Kris Kross Showed They Had Much More To Offer Than Backwards Jerseys On “Tonite’s Tha Night” (Video)

Hip-Hop Fans, please subscribe to AFH TV, a streaming video service focused on real Hip-Hop culture. We already have exclusive interviews, documentaries, and rare freestyles featuring some of Rap’s most iconic artists and personalities, and much more is coming--movies, TV series, talk shows. We need your support. It is only $1.99/month or $12/year, and is available on iOS, Android, Roku, Apple TV, Amazon Fire and Google TV, for all subscribers. Start your 7-day free trial now. Thank you.

May 1 marks the third anniversary of the death of  Chris “Mac Daddy” Kelly. One half of Kris Kross, Mac Daddy had skyrocketed as one of the 1990s’ biggest Rap acts. He (with partner Daddy Mac) would reach the mainstream with multiple hits, appear in music videos with Michael Jackson, and even release a video game for the Sega Genesis console. By the 2010s however, the Atlanta, Georgia native personally battled drug addiction, a challenge that would eventually cost him his life.

In looking back at Kris Kross’ legacy, it can often veer solely towards seminal RuffHouse/Columbia Records hits like #1 chart topper “Jump” and “Da Bomb.” However, history cannot overlook the fact that of the three albums Kris Kross released, all three achieved gold or platinum-plus status. Unlike so many artists lumped in the “kiddie Rap” sub-category, Kris Kross exited the game as all-stars. 1996’s final LP, Young Rich & Dangerous would release in the first month of a year that witnessed game-changing albums by Tupac Shakur, Jay Z, Nas, and label-mates The Fugees. The guard, sound, and style was changing in Rap, and perhaps big antics, beef, and mafioso themes eclipsed some of the first ATL Rap stars ever on the scene.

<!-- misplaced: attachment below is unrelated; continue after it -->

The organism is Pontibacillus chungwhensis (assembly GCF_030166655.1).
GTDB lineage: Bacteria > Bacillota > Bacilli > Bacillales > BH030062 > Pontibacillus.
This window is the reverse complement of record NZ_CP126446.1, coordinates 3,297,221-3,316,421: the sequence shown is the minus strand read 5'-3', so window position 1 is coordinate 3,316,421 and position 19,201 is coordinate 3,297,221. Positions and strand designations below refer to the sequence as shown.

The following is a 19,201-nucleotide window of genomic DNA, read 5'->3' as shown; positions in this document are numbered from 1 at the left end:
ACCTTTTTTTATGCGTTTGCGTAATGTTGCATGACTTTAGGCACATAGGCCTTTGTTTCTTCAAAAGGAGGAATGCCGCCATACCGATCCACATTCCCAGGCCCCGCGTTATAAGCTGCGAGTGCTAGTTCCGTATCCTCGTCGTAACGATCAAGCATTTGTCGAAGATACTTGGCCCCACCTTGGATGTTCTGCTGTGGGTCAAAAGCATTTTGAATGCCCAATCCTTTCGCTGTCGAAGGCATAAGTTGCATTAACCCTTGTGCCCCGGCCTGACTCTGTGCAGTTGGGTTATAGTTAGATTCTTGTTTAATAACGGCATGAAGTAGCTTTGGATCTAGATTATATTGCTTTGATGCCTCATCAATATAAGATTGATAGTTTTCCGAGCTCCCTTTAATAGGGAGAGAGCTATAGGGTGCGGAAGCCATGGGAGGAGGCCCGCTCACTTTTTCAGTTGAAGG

Jermaine Dupri Discusses His Role With Kris Kross, TLC, & Fresh Fest ’84 (Audio)

Still, the numbers do not lie. Young, Rich & Dangerous would go gold (within two months), and debut at #15 on the charts. In their upper teens, Mac Daddy and Daddy Mac were basking in their track record of commercial success—just as ‘Pac, Wyclef Jean, and Jay Z would later do. The album featured one of their own proteges in Da Brat, who had now solidified a strong solo career, as well as Aaliyah. Jermaine Dupri, Kris Kross’ mentor, remained at the helm of the LP’s sounds. There, he proved himself as a pop-savvy sampler, on the cusp of mass appeal through “So So Def” production for Usher, Mariah Carey, and Monica.

1995 set-up single “Tonite’s Tha Night” would be one of Kris Kross’ final chart-worthy hits (#1 on Rap charts, #12 overall). Produced by J.D., the gold-certified song used Faze-O’s cool-out classic “Ridin’ High” to give the two Chris’s a vastly different aesthetic than Heads knew them for in their younger days. These were smooth-talking upper-teens feeling their pockets, charms to the females, and linguistic abilities. The track was also a nod to EPMD’s six-year-old jam, “Please Listen To My Demo,” indicated by slickly recruiting Def Squad member Redman for the video remix.

For the original video, multiplicity was the theme. The group showed their many sides, which was a theme on that third LP. Just as was heard upon their introduction, the duo was showing their influences by the likes of West Coast Hip-Hop stars such as Eazy-E, DJ Quik, and contemporary Snoop Dogg.

Despite the trimmings of success in 1996, Kris Kross would leave RuffHouse/Columbia with one its executives, Joe “The Butcher” Nicolo. Although Mac Daddy and Daddy Mac recorded, they never released the correlating album. The group remained in tact though, performing at the So So Def 20th Anniversary concert, just weeks prior to Kelly’s death.

Ambrosia For Heads’ Do Remember Features.

#BonusBeat: The “Tonite’s Tha Night (Remix)” featuring Redman:

Related: DJ Wonder – Kris Kross Tribute Mix